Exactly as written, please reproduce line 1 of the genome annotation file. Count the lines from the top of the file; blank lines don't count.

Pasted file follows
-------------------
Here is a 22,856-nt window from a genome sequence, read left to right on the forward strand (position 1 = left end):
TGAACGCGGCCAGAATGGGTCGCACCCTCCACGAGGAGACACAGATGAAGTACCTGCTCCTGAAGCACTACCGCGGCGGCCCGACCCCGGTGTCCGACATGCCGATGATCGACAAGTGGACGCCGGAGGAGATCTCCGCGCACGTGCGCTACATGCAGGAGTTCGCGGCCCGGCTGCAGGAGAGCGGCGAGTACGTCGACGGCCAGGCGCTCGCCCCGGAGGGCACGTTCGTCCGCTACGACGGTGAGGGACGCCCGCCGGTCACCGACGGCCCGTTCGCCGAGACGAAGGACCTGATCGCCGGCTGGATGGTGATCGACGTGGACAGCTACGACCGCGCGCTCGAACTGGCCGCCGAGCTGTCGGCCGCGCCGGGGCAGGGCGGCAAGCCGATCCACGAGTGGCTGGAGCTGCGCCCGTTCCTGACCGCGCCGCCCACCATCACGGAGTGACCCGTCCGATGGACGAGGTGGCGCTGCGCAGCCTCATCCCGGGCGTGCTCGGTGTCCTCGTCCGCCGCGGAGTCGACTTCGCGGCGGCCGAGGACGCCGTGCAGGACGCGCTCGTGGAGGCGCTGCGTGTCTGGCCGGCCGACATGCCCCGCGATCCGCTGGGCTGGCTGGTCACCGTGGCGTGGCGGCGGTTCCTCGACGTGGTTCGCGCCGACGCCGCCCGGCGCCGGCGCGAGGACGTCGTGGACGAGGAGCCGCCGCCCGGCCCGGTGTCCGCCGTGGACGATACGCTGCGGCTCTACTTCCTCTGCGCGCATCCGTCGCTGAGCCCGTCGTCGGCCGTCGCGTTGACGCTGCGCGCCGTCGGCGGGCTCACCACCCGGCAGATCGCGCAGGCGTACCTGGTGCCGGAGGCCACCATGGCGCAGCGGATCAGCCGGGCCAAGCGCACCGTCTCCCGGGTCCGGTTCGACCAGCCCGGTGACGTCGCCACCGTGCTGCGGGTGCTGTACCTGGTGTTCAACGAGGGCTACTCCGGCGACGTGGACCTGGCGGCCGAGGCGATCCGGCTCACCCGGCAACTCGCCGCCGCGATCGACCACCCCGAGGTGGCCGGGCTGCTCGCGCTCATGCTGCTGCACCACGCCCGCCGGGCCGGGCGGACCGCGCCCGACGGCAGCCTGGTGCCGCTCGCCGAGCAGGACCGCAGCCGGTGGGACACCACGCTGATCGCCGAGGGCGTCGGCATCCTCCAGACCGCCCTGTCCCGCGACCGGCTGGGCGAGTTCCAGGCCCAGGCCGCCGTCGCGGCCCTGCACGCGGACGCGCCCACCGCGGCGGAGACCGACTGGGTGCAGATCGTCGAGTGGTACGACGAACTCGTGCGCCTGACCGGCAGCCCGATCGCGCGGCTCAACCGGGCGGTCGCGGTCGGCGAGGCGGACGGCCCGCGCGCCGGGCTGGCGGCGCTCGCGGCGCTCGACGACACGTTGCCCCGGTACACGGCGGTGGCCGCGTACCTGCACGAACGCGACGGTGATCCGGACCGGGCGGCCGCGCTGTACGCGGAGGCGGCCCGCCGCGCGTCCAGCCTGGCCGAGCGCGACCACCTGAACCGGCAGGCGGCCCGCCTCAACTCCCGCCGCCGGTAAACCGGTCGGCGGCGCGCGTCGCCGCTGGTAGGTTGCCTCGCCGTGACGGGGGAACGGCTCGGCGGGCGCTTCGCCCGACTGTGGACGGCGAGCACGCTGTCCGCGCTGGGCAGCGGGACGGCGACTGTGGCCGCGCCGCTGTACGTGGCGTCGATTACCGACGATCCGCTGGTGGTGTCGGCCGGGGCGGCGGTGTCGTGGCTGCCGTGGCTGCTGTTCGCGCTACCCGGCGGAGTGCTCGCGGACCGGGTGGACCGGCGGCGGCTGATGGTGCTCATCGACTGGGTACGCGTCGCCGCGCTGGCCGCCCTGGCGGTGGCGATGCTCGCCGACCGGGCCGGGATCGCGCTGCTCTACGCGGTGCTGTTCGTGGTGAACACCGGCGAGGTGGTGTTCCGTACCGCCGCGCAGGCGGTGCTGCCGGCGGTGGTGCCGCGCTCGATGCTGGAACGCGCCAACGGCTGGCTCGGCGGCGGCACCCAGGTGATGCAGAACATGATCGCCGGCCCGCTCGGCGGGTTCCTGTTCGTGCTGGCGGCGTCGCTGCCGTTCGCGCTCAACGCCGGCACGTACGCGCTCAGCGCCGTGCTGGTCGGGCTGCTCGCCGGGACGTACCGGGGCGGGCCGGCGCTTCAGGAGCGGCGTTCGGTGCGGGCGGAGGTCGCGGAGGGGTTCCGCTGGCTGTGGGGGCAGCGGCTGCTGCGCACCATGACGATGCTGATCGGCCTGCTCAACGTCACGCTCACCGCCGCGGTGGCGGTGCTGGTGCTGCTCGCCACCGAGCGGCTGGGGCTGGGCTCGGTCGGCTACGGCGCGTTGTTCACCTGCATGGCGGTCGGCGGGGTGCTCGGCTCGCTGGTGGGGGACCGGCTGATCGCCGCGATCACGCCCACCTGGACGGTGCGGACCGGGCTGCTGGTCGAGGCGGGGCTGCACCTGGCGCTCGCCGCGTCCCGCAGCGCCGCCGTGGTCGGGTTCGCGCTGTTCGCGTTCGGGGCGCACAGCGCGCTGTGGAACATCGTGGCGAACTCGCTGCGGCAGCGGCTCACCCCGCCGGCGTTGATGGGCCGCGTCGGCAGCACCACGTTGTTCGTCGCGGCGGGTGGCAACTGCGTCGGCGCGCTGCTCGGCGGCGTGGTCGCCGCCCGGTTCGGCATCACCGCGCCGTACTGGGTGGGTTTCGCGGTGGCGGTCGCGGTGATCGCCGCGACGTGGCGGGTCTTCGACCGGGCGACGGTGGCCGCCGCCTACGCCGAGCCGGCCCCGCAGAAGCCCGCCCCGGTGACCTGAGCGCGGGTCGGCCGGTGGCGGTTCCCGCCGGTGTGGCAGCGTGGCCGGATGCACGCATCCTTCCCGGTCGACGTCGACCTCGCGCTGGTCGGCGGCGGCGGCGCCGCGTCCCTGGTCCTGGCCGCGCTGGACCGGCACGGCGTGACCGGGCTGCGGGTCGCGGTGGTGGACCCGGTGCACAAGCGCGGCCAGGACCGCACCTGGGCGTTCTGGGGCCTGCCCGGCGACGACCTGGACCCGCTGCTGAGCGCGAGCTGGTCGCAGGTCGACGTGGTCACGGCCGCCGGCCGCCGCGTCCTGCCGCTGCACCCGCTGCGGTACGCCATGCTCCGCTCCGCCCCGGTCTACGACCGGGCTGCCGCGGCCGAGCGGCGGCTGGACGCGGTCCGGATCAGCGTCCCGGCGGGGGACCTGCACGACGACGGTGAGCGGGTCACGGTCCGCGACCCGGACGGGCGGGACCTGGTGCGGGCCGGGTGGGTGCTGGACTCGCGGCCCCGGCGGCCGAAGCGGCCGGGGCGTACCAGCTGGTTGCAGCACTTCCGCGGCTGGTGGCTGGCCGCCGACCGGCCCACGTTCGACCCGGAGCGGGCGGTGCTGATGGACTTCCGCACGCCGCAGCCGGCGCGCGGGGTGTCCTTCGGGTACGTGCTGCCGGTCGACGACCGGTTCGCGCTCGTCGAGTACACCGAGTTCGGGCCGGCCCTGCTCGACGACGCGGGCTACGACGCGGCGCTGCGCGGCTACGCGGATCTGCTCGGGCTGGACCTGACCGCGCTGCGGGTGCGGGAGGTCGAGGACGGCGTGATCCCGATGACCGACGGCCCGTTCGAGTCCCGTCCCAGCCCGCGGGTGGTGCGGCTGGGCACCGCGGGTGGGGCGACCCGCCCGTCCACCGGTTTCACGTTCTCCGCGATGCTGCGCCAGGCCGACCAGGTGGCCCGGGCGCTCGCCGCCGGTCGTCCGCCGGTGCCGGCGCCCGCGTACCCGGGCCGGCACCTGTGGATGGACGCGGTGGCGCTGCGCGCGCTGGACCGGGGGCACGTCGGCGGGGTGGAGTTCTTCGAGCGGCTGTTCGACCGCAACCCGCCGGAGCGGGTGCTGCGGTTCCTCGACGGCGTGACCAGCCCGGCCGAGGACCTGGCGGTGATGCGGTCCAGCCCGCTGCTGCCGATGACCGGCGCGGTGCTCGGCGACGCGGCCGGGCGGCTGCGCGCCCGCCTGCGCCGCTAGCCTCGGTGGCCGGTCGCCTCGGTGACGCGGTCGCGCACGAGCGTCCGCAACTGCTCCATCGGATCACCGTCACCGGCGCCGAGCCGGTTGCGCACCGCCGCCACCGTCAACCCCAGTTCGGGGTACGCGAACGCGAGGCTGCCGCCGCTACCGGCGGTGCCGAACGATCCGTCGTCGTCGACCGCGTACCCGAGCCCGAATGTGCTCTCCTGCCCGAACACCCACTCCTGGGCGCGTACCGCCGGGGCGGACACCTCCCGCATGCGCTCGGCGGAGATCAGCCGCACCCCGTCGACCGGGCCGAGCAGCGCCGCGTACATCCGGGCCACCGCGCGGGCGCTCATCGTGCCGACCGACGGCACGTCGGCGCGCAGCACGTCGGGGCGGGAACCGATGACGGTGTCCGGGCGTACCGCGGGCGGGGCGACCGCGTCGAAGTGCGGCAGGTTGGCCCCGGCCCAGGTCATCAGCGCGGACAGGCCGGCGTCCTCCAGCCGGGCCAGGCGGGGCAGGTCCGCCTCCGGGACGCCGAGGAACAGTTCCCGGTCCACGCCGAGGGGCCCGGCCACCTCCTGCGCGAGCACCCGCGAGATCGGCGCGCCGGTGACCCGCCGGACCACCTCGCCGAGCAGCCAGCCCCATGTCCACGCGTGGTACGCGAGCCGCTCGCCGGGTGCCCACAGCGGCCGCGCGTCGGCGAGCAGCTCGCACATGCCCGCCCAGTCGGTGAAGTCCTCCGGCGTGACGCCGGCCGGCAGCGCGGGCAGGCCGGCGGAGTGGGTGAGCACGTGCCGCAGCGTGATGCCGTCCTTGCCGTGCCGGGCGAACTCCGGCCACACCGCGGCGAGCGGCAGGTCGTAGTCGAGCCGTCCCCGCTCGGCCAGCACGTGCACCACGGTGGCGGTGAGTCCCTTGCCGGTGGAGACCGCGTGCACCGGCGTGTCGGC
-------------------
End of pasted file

Here is a 22,856-nt window from a genome sequence, read left to right on the forward strand (position 1 = left end):